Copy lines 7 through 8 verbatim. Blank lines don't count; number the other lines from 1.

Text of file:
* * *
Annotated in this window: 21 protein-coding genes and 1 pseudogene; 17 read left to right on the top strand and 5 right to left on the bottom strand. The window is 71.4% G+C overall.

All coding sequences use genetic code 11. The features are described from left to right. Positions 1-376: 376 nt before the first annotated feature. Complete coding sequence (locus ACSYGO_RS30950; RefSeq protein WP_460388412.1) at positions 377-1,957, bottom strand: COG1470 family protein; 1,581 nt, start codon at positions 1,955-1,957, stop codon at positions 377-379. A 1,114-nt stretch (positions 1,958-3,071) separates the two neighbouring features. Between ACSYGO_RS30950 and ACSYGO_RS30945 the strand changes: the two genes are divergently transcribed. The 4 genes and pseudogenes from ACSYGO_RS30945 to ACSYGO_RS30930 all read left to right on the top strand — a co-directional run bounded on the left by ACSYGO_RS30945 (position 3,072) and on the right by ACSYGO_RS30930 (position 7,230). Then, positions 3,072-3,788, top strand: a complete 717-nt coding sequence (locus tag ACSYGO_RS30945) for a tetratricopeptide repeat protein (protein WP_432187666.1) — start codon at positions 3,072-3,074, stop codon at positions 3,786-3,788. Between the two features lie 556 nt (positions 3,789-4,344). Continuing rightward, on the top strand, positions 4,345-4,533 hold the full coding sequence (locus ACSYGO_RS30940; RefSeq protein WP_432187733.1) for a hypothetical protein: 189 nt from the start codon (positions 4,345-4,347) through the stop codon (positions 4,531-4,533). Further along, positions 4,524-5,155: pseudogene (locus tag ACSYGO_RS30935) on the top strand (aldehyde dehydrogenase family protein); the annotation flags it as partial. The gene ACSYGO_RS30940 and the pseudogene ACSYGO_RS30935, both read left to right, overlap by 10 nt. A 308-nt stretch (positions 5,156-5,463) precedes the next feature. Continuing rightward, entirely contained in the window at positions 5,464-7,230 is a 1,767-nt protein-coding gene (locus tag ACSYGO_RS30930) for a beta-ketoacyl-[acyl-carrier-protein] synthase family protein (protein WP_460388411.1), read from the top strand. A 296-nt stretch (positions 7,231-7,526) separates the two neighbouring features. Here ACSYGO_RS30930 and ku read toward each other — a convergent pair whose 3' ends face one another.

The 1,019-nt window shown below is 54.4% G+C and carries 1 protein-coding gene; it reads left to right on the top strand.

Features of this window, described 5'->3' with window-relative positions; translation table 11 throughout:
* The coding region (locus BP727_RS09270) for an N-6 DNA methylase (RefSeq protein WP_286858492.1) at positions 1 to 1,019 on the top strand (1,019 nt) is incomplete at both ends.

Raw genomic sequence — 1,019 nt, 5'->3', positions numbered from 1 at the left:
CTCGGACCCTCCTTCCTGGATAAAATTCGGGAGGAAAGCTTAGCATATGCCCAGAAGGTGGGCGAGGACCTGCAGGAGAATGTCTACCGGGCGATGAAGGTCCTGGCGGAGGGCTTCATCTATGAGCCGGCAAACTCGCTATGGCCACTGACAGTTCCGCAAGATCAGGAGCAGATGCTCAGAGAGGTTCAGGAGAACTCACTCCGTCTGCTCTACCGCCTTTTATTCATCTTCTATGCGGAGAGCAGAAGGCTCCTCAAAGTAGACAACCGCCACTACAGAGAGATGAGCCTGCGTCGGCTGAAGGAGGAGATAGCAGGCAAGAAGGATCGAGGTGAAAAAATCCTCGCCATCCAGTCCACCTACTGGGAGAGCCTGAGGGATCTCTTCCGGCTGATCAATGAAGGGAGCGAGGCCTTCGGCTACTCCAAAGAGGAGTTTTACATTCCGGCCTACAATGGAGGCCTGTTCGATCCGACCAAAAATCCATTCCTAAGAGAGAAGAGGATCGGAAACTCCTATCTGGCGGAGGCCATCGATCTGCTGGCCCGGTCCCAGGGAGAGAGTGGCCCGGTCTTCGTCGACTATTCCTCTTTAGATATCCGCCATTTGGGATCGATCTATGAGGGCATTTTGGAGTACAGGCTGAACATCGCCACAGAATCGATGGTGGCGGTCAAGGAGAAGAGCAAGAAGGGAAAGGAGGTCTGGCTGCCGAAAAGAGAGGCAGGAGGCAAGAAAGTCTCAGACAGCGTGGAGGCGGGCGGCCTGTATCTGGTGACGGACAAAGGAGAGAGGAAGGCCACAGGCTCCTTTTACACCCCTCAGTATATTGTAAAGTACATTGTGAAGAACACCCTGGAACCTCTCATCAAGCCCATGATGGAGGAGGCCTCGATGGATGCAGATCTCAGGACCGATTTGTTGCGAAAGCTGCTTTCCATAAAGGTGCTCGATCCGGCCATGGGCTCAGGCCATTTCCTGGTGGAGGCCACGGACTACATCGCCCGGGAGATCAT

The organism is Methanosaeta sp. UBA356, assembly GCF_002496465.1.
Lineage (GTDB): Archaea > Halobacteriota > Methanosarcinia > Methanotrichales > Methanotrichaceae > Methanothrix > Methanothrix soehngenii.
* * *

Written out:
CTCGGACCCTCCTTCCTGGATAAAATTCGGGAGGAAAGCTTAGCATATGCCCAGAAGGTGGGCGAGGACCTGCAGGAGAATGTCTACCGGGCGATGAAGGTCCTGGCGGAGGGCTTCATCTATGAGCCGGCAAACTCGCTATGGCCACTGACAGTTCCGCAAGATCAGGAGCAGATGCTCAGAGAGGTTCAGGAGAACTCACTCCGTCTGCTCTACCGCCTTTTATTCATCTTCTATGCGGAGAGCAGAAGGCTCCTCAAAGTAGACAACCGCCACTACAGAGAGATGAGCCTGCGTCGGCTGAAGGAGGAGATAGCAGGCAAGAAGGATCGAGGTGAAAAAATCCTCGCCATCCAGTCCACCTACTGGGAGAGCCTGAGGGATCTCTTCCGGCTGATCAATGAAGGGAGCGAGGCCTTCGGCTACTCCAAAGAGGAGTTTTACATTCCGGCCTACAATGGAGGCCTGTTCGATCCGACCAAAAATCCATTCCTAAGAGAGAAGAGGATCGGAAACTCCTATCTGGCGGAGGCCATCGATCTGCTGGCCCGGTCCCAGGGAGAGAGTGGCCCGGTCTTCGTCGACTATTCCTCTTTAGATATCCGCCATTTGGGATCGATCTATGAGGGCATTTTGGAGTACAGGCTGAACATCGCCACAGAATCGATGGTGGCGGTCAAGGAGAAGAGCAAGAAGGGAAAGGAGGTCTGGCTGCCGAAAAGAGAGGCAGGAGGCAAGAAAGTCTCAGACAGCGTGGAGGCGGGCGGCCTGTATCTGGTGACGGACAAAGGAGAGAGGAAGGCCACAGGCTCCTTTTACACCCCTCAGTATATTGTAAAGTACATTGTGAAGAACACCCTGGAACCTCTCATCAAGCCCATGATGGAGGAGGCCTCGATGGATGCAGATCTCAGGACCGATTTGTTGCGAAAGCTGCTTTCCATAAAGGTGCTCGATCCGGCCATGGGCTCAGGCCATTTCCTGGTGGAGGCCACGGACTACATCGCCCGGGAGATCAT

The organism is Methanosaeta sp. UBA356, assembly GCF_002496465.1.